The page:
Term: Fall 2008

Subject Code: GPHI

Course Number: 6093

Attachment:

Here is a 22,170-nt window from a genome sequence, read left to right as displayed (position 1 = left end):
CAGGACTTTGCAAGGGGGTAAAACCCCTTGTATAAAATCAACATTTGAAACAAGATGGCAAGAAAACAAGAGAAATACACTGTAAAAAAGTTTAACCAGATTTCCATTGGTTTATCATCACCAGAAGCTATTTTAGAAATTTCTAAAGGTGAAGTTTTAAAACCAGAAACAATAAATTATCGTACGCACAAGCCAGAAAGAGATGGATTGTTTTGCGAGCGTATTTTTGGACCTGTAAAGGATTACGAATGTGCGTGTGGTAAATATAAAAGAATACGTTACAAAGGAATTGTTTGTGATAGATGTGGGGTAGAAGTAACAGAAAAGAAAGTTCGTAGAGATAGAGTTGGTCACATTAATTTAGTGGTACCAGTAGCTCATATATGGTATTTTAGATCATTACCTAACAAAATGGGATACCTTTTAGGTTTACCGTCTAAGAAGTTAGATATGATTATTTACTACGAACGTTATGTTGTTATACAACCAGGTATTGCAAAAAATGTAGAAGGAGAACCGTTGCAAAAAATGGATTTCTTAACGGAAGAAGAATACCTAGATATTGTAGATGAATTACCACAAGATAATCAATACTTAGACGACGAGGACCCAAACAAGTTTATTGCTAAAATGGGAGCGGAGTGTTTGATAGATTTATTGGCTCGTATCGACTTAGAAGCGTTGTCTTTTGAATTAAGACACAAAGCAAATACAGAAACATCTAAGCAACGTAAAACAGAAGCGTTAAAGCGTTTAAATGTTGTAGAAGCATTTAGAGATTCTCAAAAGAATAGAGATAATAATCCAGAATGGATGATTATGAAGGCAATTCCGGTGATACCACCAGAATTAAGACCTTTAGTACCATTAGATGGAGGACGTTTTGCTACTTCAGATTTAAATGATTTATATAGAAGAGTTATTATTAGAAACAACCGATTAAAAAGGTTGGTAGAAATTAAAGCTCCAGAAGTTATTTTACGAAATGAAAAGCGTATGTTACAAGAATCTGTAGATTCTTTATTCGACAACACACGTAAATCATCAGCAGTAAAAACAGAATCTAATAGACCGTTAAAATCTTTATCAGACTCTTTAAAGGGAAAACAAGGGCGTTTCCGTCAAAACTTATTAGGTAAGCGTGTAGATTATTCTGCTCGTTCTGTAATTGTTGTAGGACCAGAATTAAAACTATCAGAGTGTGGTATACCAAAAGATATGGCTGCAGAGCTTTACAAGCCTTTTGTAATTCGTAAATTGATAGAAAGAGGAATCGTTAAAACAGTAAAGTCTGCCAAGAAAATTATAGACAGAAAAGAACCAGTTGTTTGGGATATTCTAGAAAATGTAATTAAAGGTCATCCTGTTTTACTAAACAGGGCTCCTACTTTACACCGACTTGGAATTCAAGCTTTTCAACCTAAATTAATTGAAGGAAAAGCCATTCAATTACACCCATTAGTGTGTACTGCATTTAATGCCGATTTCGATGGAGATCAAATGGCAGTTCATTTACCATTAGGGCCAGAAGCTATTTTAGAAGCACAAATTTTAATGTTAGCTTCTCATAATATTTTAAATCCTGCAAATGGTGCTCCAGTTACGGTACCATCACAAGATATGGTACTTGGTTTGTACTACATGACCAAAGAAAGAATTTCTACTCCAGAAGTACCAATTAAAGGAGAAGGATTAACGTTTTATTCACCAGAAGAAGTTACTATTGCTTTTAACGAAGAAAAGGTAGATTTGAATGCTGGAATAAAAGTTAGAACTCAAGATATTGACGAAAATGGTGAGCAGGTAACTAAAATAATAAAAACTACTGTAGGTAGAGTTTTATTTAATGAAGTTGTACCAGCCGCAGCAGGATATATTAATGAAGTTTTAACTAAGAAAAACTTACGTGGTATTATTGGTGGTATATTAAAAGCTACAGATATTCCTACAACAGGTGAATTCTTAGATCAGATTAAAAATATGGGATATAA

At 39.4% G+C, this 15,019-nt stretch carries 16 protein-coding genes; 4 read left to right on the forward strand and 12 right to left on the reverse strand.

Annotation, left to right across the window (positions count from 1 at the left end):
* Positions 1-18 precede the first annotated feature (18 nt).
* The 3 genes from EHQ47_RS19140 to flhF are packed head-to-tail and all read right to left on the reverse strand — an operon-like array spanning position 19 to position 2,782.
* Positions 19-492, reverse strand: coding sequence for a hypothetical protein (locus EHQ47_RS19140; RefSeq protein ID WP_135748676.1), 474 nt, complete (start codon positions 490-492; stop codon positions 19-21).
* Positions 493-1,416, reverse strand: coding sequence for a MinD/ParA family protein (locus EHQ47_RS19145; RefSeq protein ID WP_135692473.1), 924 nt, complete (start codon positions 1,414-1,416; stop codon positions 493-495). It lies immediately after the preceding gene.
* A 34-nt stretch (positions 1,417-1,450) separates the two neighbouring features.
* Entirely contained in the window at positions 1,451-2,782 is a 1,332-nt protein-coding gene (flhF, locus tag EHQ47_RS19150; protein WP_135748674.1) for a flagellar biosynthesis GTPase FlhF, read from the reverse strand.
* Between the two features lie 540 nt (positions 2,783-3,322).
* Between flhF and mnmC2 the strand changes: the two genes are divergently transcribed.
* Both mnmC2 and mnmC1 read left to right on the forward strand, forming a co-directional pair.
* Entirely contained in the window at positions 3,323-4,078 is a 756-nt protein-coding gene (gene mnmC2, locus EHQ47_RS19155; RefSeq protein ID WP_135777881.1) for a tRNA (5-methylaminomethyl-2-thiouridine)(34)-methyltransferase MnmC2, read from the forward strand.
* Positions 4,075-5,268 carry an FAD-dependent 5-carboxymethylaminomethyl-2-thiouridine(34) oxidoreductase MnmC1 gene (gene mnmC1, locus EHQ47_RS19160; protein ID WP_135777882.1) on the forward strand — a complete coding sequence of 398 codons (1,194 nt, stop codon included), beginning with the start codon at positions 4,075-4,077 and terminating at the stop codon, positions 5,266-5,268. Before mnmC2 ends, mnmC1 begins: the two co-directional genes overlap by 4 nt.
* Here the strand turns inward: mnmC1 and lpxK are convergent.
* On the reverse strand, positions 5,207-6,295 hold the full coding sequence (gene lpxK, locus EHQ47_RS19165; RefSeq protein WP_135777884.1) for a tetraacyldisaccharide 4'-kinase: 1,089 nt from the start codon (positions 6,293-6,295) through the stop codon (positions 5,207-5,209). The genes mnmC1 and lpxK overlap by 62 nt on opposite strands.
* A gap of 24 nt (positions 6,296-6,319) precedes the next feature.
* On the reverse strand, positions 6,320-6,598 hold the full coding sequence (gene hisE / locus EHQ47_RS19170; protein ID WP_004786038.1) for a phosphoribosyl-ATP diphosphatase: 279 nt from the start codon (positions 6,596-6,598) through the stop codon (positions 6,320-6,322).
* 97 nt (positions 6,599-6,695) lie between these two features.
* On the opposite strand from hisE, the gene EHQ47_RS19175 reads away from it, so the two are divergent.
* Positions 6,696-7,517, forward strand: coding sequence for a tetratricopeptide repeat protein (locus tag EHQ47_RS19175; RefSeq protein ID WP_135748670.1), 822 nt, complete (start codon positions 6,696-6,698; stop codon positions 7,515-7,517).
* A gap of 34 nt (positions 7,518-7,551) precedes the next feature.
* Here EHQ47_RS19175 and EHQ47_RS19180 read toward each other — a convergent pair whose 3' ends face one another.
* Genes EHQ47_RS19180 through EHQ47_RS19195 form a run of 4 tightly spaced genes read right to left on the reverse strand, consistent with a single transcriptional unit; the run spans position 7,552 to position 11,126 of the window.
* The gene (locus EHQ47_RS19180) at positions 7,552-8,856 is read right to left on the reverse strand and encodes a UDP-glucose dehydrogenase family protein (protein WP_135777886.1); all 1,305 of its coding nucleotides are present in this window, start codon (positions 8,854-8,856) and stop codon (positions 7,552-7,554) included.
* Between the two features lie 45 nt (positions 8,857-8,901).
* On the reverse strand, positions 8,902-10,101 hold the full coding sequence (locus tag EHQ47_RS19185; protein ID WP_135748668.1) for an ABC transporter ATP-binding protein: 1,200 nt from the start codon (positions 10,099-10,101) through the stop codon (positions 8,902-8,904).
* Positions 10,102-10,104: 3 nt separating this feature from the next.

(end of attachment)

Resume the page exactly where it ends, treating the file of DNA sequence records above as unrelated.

Until recently, late antiquity was often considered the time of decline and lack of originality, producing only copious commentaries on the margins of the texts by great thinkers of the classical age. Contemporary studies, however, suggest a very different picture�not that of decline, but of an insightful and original epoch, often unsurpassed in subtlety of philosophical analysis and innovation, in many ways anticipating and similar to our own age. The central figure in late ancient philosophy is Plotinus, who was the first to introduce certain themes (such as the structure of the existent, infinity, transcendence and immanence, discursive and non-discursive thinking, etc.) in such a way that they became dominant in medieval philosophy (Augustine and Aquinas), the Renaissance (Ficino and Pico della Mirandola), and modernity (Schelling and Hegel). The readings for this class include various Enneads that discuss beauty, the constitution of the soul, the structure of the intellect, and the one and the many.

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